In Doppelgänger II, Cornelia Hediger continues her series of conceptual tableau vivants in which she plays all the parts. Each scene is broken down into equally sized parts and combined in a rectilinear grid, usually 2 wide by 3 high. Although precisely divided by solid black lines, the individual parts are slightly misaligned and sometimes out of proportion, creating an impression of an elongated body in some scenes or a difference in height between the characters. The use of a wider 3 x 4 grid stretches the stage in one case and as does a triptych in another.
The stages are all interiors – rooms or stairwells whose styling implies a time past, which is reinforced by costuming – mostly below-the-knee dresses and skirts and white hose (not stockings)—and enhanced by grid lines that suggest an old-style multi-pane window.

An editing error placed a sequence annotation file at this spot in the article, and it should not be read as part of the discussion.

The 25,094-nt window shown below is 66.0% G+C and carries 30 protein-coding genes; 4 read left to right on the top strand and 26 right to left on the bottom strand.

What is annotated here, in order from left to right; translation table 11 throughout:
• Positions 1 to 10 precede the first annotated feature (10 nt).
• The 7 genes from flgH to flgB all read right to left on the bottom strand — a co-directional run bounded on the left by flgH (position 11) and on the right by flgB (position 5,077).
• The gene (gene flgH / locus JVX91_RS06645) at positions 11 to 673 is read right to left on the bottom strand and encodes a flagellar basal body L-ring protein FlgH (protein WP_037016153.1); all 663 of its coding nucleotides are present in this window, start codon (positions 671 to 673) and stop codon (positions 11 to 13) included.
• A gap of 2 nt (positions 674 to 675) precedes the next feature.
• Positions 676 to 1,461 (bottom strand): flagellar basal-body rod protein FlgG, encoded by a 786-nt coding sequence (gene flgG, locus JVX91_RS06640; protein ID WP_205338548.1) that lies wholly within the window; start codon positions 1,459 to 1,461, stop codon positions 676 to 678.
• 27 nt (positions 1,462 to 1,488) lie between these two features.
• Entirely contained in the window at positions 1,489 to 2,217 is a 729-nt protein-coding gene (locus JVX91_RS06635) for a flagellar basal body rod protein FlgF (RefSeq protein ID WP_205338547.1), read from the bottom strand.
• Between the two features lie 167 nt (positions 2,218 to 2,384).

The interaction between Cornelia’s alter egos varies from image to image. Sometimes they are dressed alike, sometimes not. In one scene a character is in slacks, adding an anima-animus tone to an otherwise all-female cast. Previous work seen from this series had only two protagonists. This new work expands the cast to include three or four incarnations, sometimes as full actors, other times only as a fleeting blur in the background.
In this work there is an overall feeling of coming into the middle of something. Not quite knowing what is going on, I find myself studying the scene for details to puzzle out the before and after. I like their ambiguity. And while I am not normally a fan of constructed photographs, I find these strangely intriguing and am drawn into them: an essential ingredient for a photograph I would be willing to hang on my wall.